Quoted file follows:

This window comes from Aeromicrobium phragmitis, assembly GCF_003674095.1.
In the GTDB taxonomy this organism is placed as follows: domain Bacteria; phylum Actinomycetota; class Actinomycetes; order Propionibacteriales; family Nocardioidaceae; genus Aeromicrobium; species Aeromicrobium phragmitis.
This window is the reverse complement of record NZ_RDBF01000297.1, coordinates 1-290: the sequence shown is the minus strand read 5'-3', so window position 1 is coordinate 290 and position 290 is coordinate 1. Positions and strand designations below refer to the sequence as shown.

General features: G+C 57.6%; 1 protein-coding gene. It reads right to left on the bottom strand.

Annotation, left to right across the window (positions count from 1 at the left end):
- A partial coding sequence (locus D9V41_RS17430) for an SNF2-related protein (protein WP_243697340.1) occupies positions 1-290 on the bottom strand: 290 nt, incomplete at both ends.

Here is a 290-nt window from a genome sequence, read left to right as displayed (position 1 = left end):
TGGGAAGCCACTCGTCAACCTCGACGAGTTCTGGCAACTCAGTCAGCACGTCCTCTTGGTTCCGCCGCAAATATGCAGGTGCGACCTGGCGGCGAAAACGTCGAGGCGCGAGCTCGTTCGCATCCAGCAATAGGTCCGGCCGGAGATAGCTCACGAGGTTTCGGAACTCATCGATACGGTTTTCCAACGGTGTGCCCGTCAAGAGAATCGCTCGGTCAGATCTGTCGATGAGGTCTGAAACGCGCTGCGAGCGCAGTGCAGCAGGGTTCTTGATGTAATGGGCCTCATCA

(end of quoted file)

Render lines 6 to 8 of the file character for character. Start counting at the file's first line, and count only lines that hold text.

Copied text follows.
- A partial coding sequence (locus D9V41_RS17430) for an SNF2-related protein (protein WP_243697340.1) occupies positions 1-290 on the bottom strand: 290 nt, incomplete at both ends.

Here is a 290-nt window from a genome sequence, read left to right as displayed (position 1 = left end):
TGGGAAGCCACTCGTCAACCTCGACGAGTTCTGGCAACTCAGTCAGCACGTCCTCTTGGTTCCGCCGCAAATATGCAGGTGCGACCTGGCGGCGAAAACGTCGAGGCGCGAGCTCGTTCGCATCCAGCAATAGGTCCGGCCGGAGATAGCTCACGAGGTTTCGGAACTCATCGATACGGTTTTCCAACGGTGTGCCCGTCAAGAGAATCGCTCGGTCAGATCTGTCGATGAGGTCTGAAACGCGCTGCGAGCGCAGTGCAGCAGGGTTCTTGATGTAATGGGCCTCATCA